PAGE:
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Thursday, May 18, 2017

Each of us has our way of being in a relationship, whether it is dependent, self-sufficient or secure. But, do you know what your attachment style is? Pearl Mathias helps you find out

Just how babies can’t help but cry when they lose sight of their mother, long-distance relationships get challenging by the day and we simply don’t like it when our best friend is getting comfortable with someone else. As humans, we’re wired for attachment, and as we grow up, our experiences shape our style of attachment in various relationships. It’s important to understand this style in order to function better in relationships, and we’re not just talking about the romantic kind here. Attachment patterns are divided into three types — secure, anxious and avoidant — and in most cases, we tend to exhibit a combination of these depending on the situation and the person involved. So, take a look at the behaviours that we generally exhibit to understand which category you fall into.

Secure attachment

  • You’re able to accept your partner’s shortcomings and you treat them with love and respect despite these shortcomings.
  • You don’t play mind games and aren’t manipulative in a relationship.
  • You don’t get defensive in the middle of a conflict.

If these things fit your behaviour in a relationship, you’re one of the fortunate ones. You exhibit a secure attachment style and it’s no surprise to you that you have high a self-esteem. You’re naturally warm and loving, and you don’t feel the need to end things with your partner if their behaviour isn’t in tune with yours. Instead, you accept them, flaws and all, and try to understand where they’re coming from — you accommodate their needs. Small misunderstandings don’t get under your skin and thanks to your self-esteem, you don’t let criticism affect you negatively either. Your way of dealing with conflicts is admirable as you don’t let your ego take over, and instead, focus on positive problem-solving with an open mind and a heart of forgiveness.

Anxious attachment

  • You tend to put aside your needs and wants in order to please your partner.
  • You’re constantly preoccupied with your relationship and often play mind games in order to get your partner’s attention.
  • You don’t take things in a positive light and you end up resorting to negativity during a conflict.

If these things describe you in a relationship, you are probably trying too hard to put your partner’s needs before your own, but since you’re avoiding your own needs in the bargain, this can result in you becoming unhappy from time to time. You spend your time constantly worrying about what your partner wants and when this isn’t met (even after you’ve tried so diligently), it can harbour negative feelings. You also tend to seek your partner’s attention by often withdrawing yourself from them, not answering their calls or texts simply to evoke curiosity, threatening to leave them or even manipulating them. You also experience a pang of jealousy when your partner gives attention to people other than you.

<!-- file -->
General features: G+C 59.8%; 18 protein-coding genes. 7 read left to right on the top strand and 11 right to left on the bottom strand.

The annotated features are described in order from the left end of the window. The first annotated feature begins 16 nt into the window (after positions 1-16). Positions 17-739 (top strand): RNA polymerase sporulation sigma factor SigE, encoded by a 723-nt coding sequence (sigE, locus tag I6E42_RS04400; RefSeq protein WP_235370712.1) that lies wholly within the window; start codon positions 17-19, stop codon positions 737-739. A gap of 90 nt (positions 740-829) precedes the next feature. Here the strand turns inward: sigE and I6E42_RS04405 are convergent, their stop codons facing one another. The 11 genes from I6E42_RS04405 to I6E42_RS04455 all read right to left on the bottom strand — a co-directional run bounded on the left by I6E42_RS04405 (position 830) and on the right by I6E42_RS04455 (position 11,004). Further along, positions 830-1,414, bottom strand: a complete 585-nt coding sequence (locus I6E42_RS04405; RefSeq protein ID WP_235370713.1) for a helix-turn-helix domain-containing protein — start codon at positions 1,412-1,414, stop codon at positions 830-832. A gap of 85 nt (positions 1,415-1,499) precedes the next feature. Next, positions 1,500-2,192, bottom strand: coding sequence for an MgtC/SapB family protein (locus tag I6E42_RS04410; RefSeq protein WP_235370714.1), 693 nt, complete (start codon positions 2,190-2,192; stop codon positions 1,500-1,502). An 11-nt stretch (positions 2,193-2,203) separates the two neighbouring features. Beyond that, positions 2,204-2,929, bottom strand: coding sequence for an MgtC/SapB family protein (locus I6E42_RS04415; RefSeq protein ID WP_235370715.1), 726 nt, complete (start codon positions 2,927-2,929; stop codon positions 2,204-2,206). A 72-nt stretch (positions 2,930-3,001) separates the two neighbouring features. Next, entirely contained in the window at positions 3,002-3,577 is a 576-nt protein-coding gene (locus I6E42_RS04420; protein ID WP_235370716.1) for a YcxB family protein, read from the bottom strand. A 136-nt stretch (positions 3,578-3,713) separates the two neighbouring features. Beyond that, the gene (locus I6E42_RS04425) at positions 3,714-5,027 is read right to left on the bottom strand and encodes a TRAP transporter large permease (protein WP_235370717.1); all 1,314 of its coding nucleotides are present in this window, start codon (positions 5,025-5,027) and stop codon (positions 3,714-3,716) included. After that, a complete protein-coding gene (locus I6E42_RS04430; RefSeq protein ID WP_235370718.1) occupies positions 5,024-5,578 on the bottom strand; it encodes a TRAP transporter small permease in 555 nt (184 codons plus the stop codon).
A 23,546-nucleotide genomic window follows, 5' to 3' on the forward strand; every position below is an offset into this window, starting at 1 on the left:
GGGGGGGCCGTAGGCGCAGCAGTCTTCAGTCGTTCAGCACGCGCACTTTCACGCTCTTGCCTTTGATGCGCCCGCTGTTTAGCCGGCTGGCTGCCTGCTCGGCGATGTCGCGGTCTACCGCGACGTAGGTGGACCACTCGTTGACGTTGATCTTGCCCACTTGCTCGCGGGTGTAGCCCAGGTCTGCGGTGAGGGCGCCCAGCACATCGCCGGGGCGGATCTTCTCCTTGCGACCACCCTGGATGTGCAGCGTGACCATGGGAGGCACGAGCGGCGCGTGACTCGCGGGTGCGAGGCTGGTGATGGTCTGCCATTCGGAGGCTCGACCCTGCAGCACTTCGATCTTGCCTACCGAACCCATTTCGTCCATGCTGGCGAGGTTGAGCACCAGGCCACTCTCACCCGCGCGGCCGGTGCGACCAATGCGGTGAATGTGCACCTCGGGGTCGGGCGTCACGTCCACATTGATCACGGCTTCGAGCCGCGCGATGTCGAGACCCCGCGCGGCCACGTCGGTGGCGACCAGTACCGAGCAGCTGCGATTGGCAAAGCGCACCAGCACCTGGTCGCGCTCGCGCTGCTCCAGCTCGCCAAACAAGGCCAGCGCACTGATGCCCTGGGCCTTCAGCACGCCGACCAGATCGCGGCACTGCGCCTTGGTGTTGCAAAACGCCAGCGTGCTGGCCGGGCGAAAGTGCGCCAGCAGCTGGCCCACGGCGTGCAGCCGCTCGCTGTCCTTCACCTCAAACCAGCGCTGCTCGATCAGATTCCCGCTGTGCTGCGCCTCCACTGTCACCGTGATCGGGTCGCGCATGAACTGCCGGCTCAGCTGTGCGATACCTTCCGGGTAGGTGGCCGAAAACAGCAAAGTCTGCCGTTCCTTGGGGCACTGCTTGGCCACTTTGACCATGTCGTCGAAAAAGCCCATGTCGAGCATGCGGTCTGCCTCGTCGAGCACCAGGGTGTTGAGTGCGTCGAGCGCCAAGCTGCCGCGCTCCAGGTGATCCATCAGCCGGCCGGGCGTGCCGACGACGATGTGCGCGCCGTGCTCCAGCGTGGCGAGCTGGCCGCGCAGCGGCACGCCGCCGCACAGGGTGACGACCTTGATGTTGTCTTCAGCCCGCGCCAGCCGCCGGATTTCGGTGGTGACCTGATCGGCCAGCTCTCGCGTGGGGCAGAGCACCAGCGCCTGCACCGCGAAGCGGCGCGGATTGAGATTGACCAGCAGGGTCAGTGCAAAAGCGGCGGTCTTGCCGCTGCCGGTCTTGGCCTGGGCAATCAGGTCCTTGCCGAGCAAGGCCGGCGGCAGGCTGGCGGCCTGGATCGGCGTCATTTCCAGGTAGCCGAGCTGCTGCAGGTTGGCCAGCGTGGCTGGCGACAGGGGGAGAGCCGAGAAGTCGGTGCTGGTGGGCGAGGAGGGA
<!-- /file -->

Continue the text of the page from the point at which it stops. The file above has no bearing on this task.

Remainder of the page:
Avoidant attachment

  • You value independence and self-sufficiency above intimacy.
  • You distance your partner by ignoring them or dismissing their needs and feelings.
  • You tend to repress your need for attachment and bury your feelings of distress when your relationship is not going too well.

Just because you like to be self-sufficient, it doesn’t mean that you don’t enjoy closeness. However, if you avoid any display of affection as well as feelings of sadness, you may have avoidant attachment. You love your freedom and you think that a serious commitment will hamper it, and so, you delay it for as long as you can. You may hear your partner complain about how you just don’t want to share your feelings with them and this makes them appear needy to you, which in turn makes you feel stronger and more independent. You also focus on your partner’s minor flaws and may even reminisce about when you were single or consider the possibility of a relationship with someone else.

Small changes in your behaviour and mindset can help you alter your attachment style and have a more fulfilling relationship. It’s easy to dismiss these styles with statements like, “It’s just the way I am” or “I can’t help if I feel this way”, but if you’ve made a choice to be in a relationship or are soon getting into one, we think it’s important for you to consider your partner’s feelings as well, but not to such an extent that you end up dismissing your own. Here are some things you can do:

  • If you have an anxious attachment style, it’s essential to note down your fears and insecurities so that you can work on them.
  • It’s great to be self-sufficient, but if it’s at the cost of your partner feeling unwanted or ignored, it’s not worth it. Push your boundaries and engage in meaningful conversations every now and then. Sharing your thoughts and feelings isn’t synonymous with being dependent on them.
  • If you’ve identified your attachment style as not the healthiest of the lot, you should try and find a partner who has a secure attachment style, from which you can learn.
  • It’s important to train yourself not to over-react in a conflict or an argument. Approach the problem together with an open and forgiving mindset.
  • Work on your self-esteem so that you don’t feel the need to constantly seek validation from your partner.
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